A 72-year-old woman who had total knee replacement (TKR) surgery two years prior presented with pain, weakness and an audible snap during extension of her right knee for the preceding 18 months. She was able to ambulate without aid, although climbing of stairs was only possible one step at a time due to her symptoms. There was no postoperative episode of infection or trauma affecting her right knee. Physical examination revealed a painful catch and audible snap above the patella during extension of the knee at about 30°–40°. No obvious joint effusion was clinically evident. The patient underwent a greyscale ultrasonography (US) examination of her right knee. What do the US images in Fig. 1 show?

Fig. 1

(a‒c) US images of the right knee. F: femoral component; P: patellar component.


The greyscale US images (Fig. 1), which were obtained with the right knee in (a) 90° flexion, (b) 30°–40° extension and (c) full extension, demonstrate the sudden appearance of a focus of hypoechoic scar tissue (asterisk, outlined by white dashed line) in the suprapatellar region at 30°–40° of extension with perceivable ‘snapping’ of the knee by the patient, followed by further increased prominence of the scar tissue with the knee in full extension.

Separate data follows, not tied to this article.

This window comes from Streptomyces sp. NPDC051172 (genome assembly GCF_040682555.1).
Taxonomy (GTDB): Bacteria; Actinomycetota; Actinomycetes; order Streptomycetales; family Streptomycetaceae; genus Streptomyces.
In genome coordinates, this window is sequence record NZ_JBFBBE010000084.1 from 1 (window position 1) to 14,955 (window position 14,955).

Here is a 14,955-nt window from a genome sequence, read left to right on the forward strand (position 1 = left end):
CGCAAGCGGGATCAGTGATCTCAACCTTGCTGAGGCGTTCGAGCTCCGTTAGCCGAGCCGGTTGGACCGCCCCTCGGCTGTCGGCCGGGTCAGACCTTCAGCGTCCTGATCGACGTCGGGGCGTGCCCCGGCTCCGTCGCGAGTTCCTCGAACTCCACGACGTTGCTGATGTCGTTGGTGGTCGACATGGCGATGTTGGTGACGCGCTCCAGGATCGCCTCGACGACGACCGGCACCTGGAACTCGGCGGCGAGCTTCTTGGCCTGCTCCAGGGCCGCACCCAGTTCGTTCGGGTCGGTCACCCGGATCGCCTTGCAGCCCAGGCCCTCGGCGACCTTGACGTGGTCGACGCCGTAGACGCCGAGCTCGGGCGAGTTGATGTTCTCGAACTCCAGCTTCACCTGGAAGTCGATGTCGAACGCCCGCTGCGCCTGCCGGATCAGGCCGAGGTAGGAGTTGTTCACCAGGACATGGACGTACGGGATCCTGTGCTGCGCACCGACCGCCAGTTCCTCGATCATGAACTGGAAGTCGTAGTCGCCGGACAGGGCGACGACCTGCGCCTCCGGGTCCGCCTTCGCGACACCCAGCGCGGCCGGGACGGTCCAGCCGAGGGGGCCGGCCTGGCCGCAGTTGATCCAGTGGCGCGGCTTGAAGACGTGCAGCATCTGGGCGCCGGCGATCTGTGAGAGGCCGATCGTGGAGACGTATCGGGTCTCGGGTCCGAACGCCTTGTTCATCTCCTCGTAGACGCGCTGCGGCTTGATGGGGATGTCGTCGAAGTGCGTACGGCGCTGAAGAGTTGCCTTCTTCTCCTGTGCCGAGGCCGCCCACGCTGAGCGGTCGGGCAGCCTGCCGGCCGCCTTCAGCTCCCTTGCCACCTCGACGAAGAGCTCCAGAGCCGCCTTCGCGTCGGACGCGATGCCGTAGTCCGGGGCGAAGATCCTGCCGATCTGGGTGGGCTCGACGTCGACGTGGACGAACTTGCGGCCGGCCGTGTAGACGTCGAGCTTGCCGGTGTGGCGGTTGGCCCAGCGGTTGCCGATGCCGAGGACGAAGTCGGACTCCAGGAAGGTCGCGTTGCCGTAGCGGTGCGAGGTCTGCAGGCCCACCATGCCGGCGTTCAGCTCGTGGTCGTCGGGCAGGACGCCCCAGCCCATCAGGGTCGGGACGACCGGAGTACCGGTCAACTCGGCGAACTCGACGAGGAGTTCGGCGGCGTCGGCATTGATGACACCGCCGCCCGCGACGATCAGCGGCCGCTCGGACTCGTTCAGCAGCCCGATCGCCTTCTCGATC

Right knee patellar clunk syndrome.


The patient declined the option of surgical resection of the suprapatellar scar tissue, which was deemed to be the cause of her symptoms. Thus, she was managed conservatively and placed on a course of physiotherapy, leading to subsequent improvement of her symptoms.